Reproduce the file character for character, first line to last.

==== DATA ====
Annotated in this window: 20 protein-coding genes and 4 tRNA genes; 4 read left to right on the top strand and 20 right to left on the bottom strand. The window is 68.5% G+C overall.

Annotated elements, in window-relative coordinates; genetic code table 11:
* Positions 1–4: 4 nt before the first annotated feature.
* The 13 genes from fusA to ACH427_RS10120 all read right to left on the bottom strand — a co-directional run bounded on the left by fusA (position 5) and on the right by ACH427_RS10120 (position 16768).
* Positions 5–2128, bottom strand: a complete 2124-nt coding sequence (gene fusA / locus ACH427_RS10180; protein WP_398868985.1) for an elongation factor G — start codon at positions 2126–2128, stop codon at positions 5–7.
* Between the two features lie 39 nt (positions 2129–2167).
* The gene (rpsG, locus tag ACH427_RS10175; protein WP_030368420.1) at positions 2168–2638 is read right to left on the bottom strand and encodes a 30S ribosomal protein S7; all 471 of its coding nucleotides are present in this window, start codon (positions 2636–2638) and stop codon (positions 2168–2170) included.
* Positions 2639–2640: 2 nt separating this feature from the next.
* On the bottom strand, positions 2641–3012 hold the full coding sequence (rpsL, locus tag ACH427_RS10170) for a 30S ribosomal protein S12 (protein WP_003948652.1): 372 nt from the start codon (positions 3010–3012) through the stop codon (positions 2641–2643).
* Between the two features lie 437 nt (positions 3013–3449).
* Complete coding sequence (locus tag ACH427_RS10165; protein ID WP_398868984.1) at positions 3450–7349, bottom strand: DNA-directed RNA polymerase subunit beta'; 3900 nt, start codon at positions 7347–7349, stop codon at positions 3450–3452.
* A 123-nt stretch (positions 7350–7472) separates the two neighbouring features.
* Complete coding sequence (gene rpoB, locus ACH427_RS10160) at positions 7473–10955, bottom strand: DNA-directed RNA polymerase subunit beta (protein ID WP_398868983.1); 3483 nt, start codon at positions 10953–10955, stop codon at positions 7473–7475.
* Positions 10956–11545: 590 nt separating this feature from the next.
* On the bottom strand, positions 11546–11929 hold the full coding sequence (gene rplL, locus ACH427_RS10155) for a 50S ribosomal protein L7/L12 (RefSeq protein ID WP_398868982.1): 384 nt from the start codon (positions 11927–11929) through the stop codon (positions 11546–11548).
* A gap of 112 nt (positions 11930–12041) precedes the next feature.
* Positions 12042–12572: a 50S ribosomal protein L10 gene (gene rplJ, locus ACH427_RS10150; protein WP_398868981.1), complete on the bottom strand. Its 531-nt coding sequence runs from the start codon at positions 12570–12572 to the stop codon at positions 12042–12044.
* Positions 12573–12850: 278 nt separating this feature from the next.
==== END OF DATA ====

Annotated in this window: 20 protein-coding genes and 4 tRNA genes; 4 read left to right on the top strand and 20 right to left on the bottom strand. The window is 68.5% G+C overall.

Annotated elements, in window-relative coordinates; genetic code table 11:
* Positions 1–4: 4 nt before the first annotated feature.
* The 13 genes from fusA to ACH427_RS10120 all read right to left on the bottom strand — a co-directional run bounded on the left by fusA (position 5) and on the right by ACH427_RS10120 (position 16768).
* Positions 5–2128, bottom strand: a complete 2124-nt coding sequence (gene fusA / locus ACH427_RS10180; protein WP_398868985.1) for an elongation factor G — start codon at positions 2126–2128, stop codon at positions 5–7.
* Between the two features lie 39 nt (positions 2129–2167).
* The gene (rpsG, locus tag ACH427_RS10175; protein WP_030368420.1) at positions 2168–2638 is read right to left on the bottom strand and encodes a 30S ribosomal protein S7; all 471 of its coding nucleotides are present in this window, start codon (positions 2636–2638) and stop codon (positions 2168–2170) included.
* Positions 2639–2640: 2 nt separating this feature from the next.
* On the bottom strand, positions 2641–3012 hold the full coding sequence (rpsL, locus tag ACH427_RS10170) for a 30S ribosomal protein S12 (protein WP_003948652.1): 372 nt from the start codon (positions 3010–3012) through the stop codon (positions 2641–2643).
* Between the two features lie 437 nt (positions 3013–3449).
* Complete coding sequence (locus tag ACH427_RS10165; protein ID WP_398868984.1) at positions 3450–7349, bottom strand: DNA-directed RNA polymerase subunit beta'; 3900 nt, start codon at positions 7347–7349, stop codon at positions 3450–3452.
* A 123-nt stretch (positions 7350–7472) separates the two neighbouring features.
* Complete coding sequence (gene rpoB, locus ACH427_RS10160) at positions 7473–10955, bottom strand: DNA-directed RNA polymerase subunit beta (protein ID WP_398868983.1); 3483 nt, start codon at positions 10953–10955, stop codon at positions 7473–7475.
* Positions 10956–11545: 590 nt separating this feature from the next.
* On the bottom strand, positions 11546–11929 hold the full coding sequence (gene rplL, locus ACH427_RS10155) for a 50S ribosomal protein L7/L12 (RefSeq protein ID WP_398868982.1): 384 nt from the start codon (positions 11927–11929) through the stop codon (positions 11546–11548).
* A gap of 112 nt (positions 11930–12041) precedes the next feature.
* Positions 12042–12572: a 50S ribosomal protein L10 gene (gene rplJ, locus ACH427_RS10150; protein WP_398868981.1), complete on the bottom strand. Its 531-nt coding sequence runs from the start codon at positions 12570–12572 to the stop codon at positions 12042–12044.
* Positions 12573–12850: 278 nt separating this feature from the next.